yemaya

A CHANT FOR AN OCEAN WITCH

May the Waves fill us with Your Sacred Wisdom Your Names flow from our tongues in Reverence Thank You for the Wonderous Experience of Being Alive We Chant Your Names and are Grateful

Yemaya ~ Sedna ~ Tiamat ~ Oshun ~ Aphrodite ~ Ijemanja ~ ~ Mar ~ Anahita ~ Ningyo ~ Nereids ~ Mari ~

May Your Waters Birth New Life for Eons to Come.

Source, Spiralgoddess.com

Reposted by, PHYNXRIZNG

“Yemoja”, illustrated by Mikael Quites

ARTIST COMMENTARY: Yemoja, one of the main orishas of the [Ifa] religion, and afro-brazilian mysticism. I wanted to show a different version of her, inspired by the shapes and powers of the sea. I did this image for the wonderful “Contos de Orun Àiyé”, a comic book project by Hugo Canuto.

To All My Sea Witches - Seaweed and its uses.

This is some very useful information on Seaweed! Since I can’t find any magical properties or witchy uses for it anywhere, I’d thought I’d go and do some deeper research on Seaweed and see what it was used for in older magical traditions.

“With a long history of use, seaweed has been thought of by ancient peoples as possessing magickal properties. While there are various traditions (all depending on the culture) regarding the magickal use of seaweeds, Western lore suggests that it is an excellent means to summon the elements of the sea and of water in general (undines), simply by offering a piece of seaweed into a body of water and calling forth the elementals.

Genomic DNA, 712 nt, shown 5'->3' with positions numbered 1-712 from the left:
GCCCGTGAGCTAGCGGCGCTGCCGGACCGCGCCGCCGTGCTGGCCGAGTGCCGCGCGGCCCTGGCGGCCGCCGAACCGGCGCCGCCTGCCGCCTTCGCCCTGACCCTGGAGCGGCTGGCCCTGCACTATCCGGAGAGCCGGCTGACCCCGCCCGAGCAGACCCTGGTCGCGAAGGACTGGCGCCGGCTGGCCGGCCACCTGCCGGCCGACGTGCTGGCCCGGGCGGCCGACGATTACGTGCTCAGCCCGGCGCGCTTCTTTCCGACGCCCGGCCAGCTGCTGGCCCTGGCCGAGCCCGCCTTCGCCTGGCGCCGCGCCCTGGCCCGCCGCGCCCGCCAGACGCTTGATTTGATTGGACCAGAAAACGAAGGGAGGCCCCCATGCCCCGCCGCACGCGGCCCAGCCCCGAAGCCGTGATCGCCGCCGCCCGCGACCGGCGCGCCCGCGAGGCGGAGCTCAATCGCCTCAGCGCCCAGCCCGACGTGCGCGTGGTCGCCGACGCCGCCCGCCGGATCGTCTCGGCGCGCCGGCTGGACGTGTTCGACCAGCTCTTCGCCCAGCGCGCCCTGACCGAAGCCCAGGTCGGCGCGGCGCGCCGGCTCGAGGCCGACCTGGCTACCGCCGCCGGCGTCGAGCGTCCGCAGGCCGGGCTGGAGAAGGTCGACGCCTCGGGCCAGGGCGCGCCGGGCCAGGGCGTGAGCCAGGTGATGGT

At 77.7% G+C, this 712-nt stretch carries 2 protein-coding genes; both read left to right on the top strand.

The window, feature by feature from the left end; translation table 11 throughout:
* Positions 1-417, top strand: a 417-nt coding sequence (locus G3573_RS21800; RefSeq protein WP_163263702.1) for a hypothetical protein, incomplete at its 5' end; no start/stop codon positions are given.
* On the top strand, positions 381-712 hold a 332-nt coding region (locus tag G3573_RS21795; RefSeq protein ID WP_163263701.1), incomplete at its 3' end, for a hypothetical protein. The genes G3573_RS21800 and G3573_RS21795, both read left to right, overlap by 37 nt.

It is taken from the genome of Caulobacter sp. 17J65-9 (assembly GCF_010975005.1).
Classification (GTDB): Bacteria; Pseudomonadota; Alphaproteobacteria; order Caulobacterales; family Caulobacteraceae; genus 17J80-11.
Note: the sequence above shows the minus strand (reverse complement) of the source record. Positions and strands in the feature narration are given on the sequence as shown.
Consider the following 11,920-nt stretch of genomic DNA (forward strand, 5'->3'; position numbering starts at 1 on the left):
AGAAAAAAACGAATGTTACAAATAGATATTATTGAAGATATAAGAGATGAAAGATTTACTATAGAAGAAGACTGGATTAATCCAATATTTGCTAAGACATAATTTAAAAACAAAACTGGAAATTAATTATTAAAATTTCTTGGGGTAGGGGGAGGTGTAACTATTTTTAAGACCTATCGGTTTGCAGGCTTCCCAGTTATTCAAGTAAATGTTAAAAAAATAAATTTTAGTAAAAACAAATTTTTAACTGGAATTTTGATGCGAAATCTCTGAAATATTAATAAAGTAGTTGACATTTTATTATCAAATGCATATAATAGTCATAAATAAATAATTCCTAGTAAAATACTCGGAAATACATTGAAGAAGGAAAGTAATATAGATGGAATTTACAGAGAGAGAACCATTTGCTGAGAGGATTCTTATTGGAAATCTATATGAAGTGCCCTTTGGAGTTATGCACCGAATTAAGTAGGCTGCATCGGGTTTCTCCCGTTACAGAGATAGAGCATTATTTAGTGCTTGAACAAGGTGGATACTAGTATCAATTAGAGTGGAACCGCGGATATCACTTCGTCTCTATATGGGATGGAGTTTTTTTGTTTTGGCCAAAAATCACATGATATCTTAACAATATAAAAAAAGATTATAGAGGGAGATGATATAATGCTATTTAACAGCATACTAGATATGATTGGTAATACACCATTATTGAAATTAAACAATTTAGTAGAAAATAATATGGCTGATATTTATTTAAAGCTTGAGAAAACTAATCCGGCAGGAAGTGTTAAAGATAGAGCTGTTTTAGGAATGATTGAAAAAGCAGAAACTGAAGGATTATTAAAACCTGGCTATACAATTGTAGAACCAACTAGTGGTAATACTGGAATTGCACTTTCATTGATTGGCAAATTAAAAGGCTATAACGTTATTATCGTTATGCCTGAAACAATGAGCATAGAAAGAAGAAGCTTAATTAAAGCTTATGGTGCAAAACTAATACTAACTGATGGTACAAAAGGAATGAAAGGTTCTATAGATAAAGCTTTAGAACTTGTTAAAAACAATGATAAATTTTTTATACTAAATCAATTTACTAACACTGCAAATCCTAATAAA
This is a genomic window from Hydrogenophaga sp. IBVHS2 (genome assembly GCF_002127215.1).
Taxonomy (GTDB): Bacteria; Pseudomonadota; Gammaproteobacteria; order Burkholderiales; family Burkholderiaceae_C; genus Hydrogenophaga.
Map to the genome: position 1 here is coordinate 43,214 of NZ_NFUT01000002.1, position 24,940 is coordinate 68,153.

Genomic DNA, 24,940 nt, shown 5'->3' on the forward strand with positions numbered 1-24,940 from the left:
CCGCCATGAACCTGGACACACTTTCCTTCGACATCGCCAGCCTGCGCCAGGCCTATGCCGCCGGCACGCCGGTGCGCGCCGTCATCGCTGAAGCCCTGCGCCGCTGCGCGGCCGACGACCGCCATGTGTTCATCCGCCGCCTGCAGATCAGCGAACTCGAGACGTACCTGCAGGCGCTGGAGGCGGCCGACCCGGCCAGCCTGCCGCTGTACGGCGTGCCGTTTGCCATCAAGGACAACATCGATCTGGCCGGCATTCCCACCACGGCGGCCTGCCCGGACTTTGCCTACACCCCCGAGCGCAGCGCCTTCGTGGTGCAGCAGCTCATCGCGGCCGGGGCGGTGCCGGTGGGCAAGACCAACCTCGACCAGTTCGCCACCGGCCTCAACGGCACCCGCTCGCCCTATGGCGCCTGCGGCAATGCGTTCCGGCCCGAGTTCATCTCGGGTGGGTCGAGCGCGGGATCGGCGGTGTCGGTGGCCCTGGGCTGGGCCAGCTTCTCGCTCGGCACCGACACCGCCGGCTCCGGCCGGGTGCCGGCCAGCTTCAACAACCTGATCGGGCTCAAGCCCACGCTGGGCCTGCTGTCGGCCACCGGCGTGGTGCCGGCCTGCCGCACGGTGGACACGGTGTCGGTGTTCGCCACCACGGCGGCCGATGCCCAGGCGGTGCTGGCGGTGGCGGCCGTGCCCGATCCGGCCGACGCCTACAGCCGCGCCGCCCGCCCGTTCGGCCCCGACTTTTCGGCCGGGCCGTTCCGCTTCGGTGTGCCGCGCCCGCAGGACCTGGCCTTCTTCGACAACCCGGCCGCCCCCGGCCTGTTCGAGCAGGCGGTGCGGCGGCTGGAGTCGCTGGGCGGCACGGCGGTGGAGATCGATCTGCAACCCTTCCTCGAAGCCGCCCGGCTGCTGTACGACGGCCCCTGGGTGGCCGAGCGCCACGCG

It was believed that seaweed could call forth the wind, and Early Greek sorcerers would whip a strand of seaweed above their heads clockwise while whistling in the belief that it called forth the winds - a practice that persisted until well into the High Middle Ages and the Dark Ages as a ‘spell’ that was said to conjure up a storm.
Because it was a product of the sea and was in itself ‘briny’ or salty, it was said to deter evil spirits. Braids of seaweed were hung outside the doorposts of coastal areas to prevent bad luck and drive away evil, while ships were sometimes festooned with braided seaweeds to ensure a safe voyage.
In sympathetic magickal practices and folk magick, a jar filled with seaweed and some whiskey, when placed in a kitchen window, was said to promote good luck and a steady flow of money in business.

Carrying seaweed upon one’s person was also said to ward off demonic or evil entities, and, in Filipino shamanic magick, braids of seaweed tied to a staff or hung upon an entrance served as deterrents for goblins, demons, fell-beasts and their ilk.”

O My Yemaya
Take care, bless your children, and
all those who have faith in you.
Cleanse us with your sacred saltwater,
Ase.

O My Yemaya
Goddess of The Sea
Take away the bad and
Throw it into the sea.
O My Yemaya
Bless, Protect us, and
Deliver us from evil.
Ashe O Mio Yemaya.
-Iya Olawo Che-

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dancing for Yemaya.